Mango is harvested in a mature but unripe condition, and are subsequently ripened. Normally mango ripens slowly, leading to high weight loss, desiccation, and uneven ripening. Usually ethrel spraying or dipping of fruits in ethrel was recommended for enhancing ripening, but t may cause some problems if commercially available ethrel is impure. Ethylene gas has been commercially used in modern ripening chambers, but this requires huge investments and are not economically viable option for farmers and small traders. Exposing fruits to ethylene gas in the plastic tents is a simple alternative economical method for enhancing ripening of fruits. A small quantity of sodium hydroxide is added to ethrel to release ethylene gas, and fruits are exposed to liberated gas in an air-tight portable plastic tent. Fruits are placed in the ventilated plastic crates inside the air-tight tents of known volume. Required/ calculated quantity of ethrel in a container is placed inside the tent to which measured quantity of sodium hydroxide is added for releasing ethylene gas; and the tents are sealed air-tight immediately. A small battery operated fan can be placed inside the tent for uniform circulation of released ethylene gas. After hours of exposure, fruits are taken out for completion of ripening process at the room temperature. Mango fruits exposed to 100 ppm ethylene gas for 24 hours could ripen in 5 days as compared to the ripening in 10 days of the non-treated control fruits; without adversely affecting quality. ICAR News, Vol 15, No. 4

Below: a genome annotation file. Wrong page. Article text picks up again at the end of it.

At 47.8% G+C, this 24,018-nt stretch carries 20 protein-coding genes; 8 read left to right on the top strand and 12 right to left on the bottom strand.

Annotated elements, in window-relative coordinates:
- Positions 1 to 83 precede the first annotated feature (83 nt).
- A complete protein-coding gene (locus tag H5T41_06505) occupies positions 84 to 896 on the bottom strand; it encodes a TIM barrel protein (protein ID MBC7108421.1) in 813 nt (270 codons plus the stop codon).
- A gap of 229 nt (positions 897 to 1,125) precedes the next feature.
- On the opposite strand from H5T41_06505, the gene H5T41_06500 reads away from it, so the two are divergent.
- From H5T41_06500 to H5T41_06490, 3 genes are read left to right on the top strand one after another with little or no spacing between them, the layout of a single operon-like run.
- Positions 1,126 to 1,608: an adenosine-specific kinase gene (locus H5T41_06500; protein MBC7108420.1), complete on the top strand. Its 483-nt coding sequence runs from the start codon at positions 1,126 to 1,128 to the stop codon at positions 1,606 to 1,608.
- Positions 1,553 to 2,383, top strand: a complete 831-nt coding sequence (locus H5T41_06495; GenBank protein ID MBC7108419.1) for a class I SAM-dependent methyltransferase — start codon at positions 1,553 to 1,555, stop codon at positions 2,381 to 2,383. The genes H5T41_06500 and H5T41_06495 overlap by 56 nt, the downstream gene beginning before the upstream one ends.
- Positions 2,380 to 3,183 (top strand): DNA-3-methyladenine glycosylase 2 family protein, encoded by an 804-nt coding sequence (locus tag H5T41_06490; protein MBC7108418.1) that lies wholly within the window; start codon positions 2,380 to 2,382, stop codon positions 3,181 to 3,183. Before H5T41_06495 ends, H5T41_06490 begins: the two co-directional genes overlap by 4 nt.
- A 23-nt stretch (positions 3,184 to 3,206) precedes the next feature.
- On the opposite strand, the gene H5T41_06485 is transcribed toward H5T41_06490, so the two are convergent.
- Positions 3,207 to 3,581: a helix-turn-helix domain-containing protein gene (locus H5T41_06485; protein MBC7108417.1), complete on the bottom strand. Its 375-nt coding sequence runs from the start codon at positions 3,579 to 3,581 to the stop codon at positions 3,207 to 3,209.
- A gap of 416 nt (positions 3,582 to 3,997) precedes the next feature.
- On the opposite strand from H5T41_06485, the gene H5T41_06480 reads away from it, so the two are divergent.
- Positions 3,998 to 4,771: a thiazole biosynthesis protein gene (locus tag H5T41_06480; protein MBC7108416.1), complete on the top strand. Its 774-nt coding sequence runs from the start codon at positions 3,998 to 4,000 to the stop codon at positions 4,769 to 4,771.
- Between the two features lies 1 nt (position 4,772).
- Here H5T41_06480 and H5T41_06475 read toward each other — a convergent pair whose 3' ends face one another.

10 Recommended storage conditions
Optimum Temperature 13°C (55°F) for mature-green mangoes 10°C (50°F) for partially-ripe and ripe mangoes Optimum Relative Humidity %

11 Rates of Respiration Production
To calculate heat production multiply ml CO2/kg·hr by 440 to get Btu/ton/day or by 122 to get kcal/metric ton/day. Rates of Respiration Production Temperature 10°C(50°F) 13°C(55°F) 15°C(59°F) 20°C(68°F) vml CO2/kg·hr 12-16 15-22 19-28 35-80 To calculate heat production multiply ml CO2/kg·hr by 440 to get Btu/ton/day or by 122 to get kcal/metric ton/day.

12 Rates of Ethylene Production
Rates of Respiration Production To calculate heat production multiply ml CO2/kg·hr by 440 to get Btu/ton/day or by 122 to get kcal/metric ton/day. Rates of Ethylene Production Temperature 10°C(50°F) 13°C(55°F) 15°C(59°F) 20°C(68°F) ul C2H4/kg·hr